Typical examples running with the above structure template are the global EPCs (engineering, procurement and construction companies), which usually have a permanent staff organized with project managers/directors at the top and additional personnel hired ad hoc, depending on the projects' magnitude.
Pros: project team members are often localized together. Projects benefit of the prioritization of tasks decided by a single authority, few conflicts to be solved in between departments. Availability of multiple resources, as many as the project needs. Organization suitable for long lasting projects.
Cons: less interaction and transfer of knowledge between departments and few opportunities for the growth of the employees' skills and expertise. Duplication of resources for each project. Potentially, inefficient use of resources. Potential abuse of authority of the project manager.
Project Manager viewpoint: project managers have a complete independence and budget control for the project, they "own" the resources who lead and they do not borrow them from functions. The responsibility of the project is considerable, but it goes hand in hand with the empowerment to directly control the resources available.

3) Matrix organization

This kind of organization is basically a combination of the two models previously shown. The organization is still divided in functions (let's imagine them in vertical directions) but also per projects (let's imagine in horizontal directions).

The project managers are usually part or full time engaged and have medium-high authority to the functions. Individuals from functions are shared among the projects, project teams can be created grouping resources to support the project manager the duration of the project. Such kind of structure was introduced around '60 in the Aerospace industry and is particularly suitable for large companies running a considerable number of projects at the same time.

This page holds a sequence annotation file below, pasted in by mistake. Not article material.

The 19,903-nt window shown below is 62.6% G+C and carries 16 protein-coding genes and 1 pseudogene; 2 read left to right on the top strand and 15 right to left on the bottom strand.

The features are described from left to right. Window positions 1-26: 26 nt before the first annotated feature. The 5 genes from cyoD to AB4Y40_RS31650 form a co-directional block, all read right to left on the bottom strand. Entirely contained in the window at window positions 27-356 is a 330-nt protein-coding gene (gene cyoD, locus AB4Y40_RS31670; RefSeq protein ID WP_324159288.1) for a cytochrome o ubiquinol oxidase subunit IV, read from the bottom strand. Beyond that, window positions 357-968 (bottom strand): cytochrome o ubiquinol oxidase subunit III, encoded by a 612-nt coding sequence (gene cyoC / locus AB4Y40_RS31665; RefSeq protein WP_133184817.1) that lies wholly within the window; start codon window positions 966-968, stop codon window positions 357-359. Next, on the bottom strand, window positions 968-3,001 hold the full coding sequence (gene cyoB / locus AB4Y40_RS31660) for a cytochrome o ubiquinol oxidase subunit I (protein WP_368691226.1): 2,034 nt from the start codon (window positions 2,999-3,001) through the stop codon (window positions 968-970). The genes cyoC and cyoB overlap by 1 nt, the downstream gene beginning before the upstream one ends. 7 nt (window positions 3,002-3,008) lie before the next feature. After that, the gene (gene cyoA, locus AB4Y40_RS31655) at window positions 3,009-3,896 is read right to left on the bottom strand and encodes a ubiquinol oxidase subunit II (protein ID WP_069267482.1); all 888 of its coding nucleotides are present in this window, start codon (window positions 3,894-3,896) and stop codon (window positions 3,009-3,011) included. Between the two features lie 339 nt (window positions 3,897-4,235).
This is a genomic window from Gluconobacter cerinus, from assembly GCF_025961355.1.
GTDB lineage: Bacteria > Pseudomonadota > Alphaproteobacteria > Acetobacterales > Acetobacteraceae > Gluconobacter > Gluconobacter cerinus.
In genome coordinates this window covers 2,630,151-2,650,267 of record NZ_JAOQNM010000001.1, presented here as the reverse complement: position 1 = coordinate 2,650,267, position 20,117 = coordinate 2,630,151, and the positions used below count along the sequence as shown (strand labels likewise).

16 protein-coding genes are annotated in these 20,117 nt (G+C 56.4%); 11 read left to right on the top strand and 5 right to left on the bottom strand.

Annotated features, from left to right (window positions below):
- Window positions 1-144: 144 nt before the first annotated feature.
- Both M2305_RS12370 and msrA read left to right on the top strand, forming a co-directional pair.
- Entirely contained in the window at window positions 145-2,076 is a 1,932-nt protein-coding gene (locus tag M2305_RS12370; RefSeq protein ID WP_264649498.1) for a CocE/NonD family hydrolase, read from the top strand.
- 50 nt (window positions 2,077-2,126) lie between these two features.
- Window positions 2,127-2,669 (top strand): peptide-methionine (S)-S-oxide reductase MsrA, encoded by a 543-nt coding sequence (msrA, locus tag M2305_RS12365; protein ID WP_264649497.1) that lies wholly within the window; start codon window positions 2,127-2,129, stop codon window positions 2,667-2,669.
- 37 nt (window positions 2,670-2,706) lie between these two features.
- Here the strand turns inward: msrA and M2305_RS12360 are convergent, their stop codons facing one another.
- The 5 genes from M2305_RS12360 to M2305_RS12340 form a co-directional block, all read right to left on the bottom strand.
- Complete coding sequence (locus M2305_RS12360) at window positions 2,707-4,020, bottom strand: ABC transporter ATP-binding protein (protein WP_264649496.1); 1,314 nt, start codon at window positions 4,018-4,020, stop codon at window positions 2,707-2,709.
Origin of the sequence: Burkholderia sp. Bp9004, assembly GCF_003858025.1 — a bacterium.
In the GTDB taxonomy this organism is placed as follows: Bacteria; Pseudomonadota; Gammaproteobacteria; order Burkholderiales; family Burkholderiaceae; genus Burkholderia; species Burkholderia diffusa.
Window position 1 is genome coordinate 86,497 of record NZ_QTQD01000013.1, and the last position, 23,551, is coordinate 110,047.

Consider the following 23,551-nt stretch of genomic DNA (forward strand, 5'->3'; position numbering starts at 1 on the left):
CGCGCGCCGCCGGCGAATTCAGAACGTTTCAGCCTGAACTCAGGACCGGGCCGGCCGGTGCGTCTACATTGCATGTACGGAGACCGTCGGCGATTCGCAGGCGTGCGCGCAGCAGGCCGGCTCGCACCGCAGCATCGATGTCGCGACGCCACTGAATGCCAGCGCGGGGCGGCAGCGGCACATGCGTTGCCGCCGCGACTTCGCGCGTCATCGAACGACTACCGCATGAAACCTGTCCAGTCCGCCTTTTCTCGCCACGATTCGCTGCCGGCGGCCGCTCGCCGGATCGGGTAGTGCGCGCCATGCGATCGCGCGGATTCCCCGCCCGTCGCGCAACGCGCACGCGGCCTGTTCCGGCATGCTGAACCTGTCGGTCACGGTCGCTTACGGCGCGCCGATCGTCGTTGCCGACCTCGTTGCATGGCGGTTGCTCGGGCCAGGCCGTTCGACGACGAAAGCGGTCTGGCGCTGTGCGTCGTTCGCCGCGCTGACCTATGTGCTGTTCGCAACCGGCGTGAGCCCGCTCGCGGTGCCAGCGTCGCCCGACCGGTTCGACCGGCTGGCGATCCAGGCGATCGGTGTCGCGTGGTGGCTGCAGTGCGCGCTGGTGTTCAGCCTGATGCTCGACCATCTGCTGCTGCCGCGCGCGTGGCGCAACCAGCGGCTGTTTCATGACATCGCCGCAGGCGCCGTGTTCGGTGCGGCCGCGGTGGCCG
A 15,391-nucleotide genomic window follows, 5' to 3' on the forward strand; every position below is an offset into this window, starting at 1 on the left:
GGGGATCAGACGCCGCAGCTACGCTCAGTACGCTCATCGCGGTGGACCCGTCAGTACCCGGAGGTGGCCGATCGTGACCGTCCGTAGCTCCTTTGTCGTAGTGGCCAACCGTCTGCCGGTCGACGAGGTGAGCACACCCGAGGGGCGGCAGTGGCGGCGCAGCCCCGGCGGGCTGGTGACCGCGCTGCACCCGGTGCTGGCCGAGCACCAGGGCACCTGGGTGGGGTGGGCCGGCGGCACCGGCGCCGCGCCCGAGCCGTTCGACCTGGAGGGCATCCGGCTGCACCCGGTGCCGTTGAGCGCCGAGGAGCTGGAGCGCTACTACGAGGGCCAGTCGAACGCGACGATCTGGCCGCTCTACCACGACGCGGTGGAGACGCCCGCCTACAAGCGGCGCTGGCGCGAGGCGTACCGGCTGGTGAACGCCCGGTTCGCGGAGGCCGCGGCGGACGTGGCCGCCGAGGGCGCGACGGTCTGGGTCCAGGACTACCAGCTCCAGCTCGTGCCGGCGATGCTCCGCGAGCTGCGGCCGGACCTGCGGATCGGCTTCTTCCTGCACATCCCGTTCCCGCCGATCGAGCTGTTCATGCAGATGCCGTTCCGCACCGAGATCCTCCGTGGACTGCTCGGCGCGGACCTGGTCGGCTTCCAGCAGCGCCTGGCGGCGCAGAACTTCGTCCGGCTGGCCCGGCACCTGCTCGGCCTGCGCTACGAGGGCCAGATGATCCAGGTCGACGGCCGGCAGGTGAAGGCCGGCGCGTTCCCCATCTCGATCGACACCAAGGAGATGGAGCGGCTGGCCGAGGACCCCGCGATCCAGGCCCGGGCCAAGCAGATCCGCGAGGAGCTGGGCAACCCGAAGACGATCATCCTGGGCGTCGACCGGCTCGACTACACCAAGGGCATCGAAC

Pros: this kind of organization promotes delegation of decisions from top management to project managers and subsequently their empowerment  Work is managed in such a way that the project managers concentrate on the administrative tasks of the project they look after, while the functional managers focus on the technical. Decisions are effective and thoughtful.
Cons: dual reporting of the functional resources (usually they report dotted line to the project managers and solid line to the functional managers) with subsequent potential conflicts between the two "bosses". As a side effect, we may see more confusion than the other two models described above. The workload is in general higher in this kind of organization, as the resources are utilized with the aim to maximize their productivity for many projects contemporary.
Project Manager viewpoint: project managers have a significant control on the project schedule and on the outcome of the functions' work. Project managers have a moderate-to-strong authority in deciding the priorities and in escalating issues. They are surrounded by highly motivated and skilled individuals. Dedicated project team members, representing key functions and subordinated, support the job and usually report dotted line to the project manager.